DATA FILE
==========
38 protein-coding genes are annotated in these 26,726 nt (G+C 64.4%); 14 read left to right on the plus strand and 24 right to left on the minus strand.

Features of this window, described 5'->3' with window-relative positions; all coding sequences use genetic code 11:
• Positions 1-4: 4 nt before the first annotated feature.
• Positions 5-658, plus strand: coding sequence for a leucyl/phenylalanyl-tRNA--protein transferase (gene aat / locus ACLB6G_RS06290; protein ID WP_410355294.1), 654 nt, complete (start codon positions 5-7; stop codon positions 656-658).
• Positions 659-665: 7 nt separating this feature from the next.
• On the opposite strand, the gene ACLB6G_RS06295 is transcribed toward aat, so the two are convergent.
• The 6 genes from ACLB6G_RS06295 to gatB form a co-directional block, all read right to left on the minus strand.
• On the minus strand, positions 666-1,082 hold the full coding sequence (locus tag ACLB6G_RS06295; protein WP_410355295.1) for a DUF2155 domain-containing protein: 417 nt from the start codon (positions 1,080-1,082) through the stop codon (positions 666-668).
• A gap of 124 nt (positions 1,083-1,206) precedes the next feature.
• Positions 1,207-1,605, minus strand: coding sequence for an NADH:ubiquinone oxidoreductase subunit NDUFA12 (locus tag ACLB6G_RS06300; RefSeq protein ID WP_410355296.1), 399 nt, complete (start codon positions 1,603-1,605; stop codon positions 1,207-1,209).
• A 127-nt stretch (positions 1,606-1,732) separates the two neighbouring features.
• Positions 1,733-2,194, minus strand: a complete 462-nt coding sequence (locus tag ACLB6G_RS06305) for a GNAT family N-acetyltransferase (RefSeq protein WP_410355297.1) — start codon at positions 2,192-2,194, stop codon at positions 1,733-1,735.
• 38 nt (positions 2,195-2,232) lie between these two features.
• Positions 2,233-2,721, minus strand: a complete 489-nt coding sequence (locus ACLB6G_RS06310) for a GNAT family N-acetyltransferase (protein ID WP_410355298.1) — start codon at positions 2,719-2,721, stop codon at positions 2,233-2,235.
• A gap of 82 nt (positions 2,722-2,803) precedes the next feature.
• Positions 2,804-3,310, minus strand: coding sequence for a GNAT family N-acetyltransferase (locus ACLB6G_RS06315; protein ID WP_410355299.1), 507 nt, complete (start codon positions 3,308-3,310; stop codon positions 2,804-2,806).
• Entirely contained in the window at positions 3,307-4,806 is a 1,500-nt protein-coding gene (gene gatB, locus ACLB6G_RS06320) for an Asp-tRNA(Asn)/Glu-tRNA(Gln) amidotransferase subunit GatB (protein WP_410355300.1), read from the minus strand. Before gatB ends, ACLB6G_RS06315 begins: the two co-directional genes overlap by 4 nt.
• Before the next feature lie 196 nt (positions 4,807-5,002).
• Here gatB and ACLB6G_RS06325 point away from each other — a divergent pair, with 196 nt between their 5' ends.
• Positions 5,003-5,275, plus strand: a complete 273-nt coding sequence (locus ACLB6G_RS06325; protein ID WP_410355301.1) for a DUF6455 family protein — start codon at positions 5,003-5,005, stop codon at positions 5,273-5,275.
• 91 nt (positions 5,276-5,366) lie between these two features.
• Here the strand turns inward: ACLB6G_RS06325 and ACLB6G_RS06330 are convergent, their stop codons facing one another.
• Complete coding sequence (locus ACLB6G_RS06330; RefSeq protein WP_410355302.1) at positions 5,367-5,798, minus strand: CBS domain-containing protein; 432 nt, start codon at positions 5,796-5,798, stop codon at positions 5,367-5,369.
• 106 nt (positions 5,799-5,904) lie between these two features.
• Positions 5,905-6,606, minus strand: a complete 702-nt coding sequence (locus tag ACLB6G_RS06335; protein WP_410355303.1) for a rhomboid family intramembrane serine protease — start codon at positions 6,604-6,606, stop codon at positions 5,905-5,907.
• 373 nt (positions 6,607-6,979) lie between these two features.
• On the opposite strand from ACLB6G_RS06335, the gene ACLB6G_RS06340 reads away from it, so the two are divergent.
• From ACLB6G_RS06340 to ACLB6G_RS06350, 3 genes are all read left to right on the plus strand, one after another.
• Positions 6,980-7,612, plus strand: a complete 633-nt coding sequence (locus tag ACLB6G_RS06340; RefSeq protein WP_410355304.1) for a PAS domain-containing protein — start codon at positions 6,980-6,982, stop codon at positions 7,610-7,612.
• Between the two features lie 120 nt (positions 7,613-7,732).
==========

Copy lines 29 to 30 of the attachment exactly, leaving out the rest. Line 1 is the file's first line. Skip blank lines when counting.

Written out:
• Positions 6,980-7,612, plus strand: a complete 633-nt coding sequence (locus tag ACLB6G_RS06340; RefSeq protein WP_410355304.1) for a PAS domain-containing protein — start codon at positions 6,980-6,982, stop codon at positions 7,610-7,612.
• Between the two features lie 120 nt (positions 7,613-7,732).